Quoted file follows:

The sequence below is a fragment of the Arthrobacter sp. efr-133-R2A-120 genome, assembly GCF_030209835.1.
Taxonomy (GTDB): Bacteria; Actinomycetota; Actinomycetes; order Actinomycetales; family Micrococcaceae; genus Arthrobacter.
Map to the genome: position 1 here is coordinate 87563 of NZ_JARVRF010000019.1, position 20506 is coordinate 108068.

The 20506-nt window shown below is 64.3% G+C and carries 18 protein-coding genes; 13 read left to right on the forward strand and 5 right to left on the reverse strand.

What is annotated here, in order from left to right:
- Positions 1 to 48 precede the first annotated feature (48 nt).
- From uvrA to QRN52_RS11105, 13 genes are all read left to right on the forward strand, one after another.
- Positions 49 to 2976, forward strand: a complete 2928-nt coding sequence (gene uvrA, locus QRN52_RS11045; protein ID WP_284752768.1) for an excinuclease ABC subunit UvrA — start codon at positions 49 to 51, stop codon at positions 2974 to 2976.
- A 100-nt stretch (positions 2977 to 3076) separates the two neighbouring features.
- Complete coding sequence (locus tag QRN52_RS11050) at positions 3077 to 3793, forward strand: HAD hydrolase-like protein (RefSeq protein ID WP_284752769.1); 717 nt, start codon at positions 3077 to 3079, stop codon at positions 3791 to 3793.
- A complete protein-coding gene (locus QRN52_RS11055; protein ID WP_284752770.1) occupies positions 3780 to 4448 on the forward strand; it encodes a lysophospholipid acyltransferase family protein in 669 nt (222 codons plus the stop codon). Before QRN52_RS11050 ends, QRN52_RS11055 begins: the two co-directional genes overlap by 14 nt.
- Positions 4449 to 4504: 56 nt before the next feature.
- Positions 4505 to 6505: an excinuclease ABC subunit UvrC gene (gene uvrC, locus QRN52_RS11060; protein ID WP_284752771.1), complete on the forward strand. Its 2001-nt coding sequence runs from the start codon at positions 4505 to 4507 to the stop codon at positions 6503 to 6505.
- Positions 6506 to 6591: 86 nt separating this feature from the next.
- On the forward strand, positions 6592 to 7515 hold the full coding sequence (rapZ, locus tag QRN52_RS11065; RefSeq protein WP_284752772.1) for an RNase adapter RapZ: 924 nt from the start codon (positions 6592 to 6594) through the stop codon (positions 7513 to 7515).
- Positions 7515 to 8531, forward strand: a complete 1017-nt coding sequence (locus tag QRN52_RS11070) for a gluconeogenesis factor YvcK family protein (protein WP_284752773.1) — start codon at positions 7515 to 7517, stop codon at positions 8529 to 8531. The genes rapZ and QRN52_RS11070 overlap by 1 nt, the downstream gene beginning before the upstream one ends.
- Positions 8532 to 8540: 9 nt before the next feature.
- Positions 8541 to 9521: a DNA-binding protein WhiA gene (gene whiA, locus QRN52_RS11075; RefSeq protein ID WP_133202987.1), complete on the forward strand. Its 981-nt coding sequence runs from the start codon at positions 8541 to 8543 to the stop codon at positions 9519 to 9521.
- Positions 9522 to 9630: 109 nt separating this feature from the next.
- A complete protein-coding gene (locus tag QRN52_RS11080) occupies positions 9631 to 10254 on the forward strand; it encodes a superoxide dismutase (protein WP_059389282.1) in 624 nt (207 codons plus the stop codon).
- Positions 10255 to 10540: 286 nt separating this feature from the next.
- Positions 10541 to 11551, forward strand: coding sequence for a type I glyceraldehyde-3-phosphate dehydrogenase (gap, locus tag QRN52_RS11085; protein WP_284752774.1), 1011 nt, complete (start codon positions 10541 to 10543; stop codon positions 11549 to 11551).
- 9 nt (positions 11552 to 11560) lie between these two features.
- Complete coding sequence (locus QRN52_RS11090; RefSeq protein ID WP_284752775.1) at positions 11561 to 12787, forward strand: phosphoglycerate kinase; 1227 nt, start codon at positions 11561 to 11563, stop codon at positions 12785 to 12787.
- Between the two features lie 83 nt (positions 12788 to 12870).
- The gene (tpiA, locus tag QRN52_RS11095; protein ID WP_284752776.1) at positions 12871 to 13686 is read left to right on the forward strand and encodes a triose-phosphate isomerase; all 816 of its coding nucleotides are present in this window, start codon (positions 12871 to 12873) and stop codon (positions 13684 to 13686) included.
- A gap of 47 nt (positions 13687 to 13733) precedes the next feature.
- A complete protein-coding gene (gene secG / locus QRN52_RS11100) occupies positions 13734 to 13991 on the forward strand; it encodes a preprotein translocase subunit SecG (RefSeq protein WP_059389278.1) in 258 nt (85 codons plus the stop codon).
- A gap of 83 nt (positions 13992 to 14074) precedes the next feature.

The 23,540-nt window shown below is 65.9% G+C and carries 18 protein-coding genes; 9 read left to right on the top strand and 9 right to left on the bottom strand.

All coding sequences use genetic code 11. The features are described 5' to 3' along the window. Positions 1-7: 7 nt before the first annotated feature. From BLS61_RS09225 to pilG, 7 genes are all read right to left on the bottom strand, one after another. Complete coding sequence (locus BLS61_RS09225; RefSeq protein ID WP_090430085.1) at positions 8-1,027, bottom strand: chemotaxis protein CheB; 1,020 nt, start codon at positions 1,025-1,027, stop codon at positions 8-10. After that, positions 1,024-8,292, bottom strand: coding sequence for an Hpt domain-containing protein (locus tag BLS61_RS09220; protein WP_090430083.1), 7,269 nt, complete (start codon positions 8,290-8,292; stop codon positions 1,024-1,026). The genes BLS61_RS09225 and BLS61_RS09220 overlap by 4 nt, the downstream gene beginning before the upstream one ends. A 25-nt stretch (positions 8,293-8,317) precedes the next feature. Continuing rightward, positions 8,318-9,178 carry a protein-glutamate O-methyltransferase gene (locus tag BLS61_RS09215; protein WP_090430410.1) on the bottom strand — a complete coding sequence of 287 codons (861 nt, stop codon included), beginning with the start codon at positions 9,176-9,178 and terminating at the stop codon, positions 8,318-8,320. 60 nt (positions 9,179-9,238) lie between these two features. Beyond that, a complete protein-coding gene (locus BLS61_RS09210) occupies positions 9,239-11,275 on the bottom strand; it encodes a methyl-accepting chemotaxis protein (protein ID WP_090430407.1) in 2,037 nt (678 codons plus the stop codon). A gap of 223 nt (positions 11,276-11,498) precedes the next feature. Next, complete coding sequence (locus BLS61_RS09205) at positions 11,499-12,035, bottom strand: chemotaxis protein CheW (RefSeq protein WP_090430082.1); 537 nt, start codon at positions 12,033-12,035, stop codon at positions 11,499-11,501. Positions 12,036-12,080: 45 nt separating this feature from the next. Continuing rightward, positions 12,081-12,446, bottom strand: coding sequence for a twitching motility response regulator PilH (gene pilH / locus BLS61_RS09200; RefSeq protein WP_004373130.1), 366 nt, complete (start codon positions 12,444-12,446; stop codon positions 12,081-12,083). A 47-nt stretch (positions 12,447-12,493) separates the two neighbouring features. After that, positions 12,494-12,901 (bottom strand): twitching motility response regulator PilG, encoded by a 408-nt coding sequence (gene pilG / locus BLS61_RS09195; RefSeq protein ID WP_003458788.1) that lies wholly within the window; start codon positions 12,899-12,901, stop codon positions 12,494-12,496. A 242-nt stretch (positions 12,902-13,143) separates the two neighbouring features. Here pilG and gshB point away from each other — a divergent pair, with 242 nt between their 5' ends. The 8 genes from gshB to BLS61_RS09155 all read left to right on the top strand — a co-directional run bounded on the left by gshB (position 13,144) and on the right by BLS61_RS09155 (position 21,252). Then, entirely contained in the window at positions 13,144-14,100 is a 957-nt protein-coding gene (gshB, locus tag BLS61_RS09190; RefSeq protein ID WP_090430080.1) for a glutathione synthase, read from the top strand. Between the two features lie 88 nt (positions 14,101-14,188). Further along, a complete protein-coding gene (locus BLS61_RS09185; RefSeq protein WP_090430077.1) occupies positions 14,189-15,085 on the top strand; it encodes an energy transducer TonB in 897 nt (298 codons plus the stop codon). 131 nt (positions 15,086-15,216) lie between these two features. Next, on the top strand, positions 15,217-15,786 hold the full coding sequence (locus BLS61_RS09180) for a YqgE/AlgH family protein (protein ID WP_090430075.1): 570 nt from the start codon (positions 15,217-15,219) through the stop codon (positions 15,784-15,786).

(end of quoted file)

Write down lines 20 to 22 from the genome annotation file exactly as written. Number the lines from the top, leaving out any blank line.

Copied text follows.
- A complete protein-coding gene (locus tag QRN52_RS11080) occupies positions 9631 to 10254 on the forward strand; it encodes a superoxide dismutase (protein WP_059389282.1) in 624 nt (207 codons plus the stop codon).
- Positions 10255 to 10540: 286 nt separating this feature from the next.
- Positions 10541 to 11551, forward strand: coding sequence for a type I glyceraldehyde-3-phosphate dehydrogenase (gap, locus tag QRN52_RS11085; protein WP_284752774.1), 1011 nt, complete (start codon positions 10541 to 10543; stop codon positions 11549 to 11551).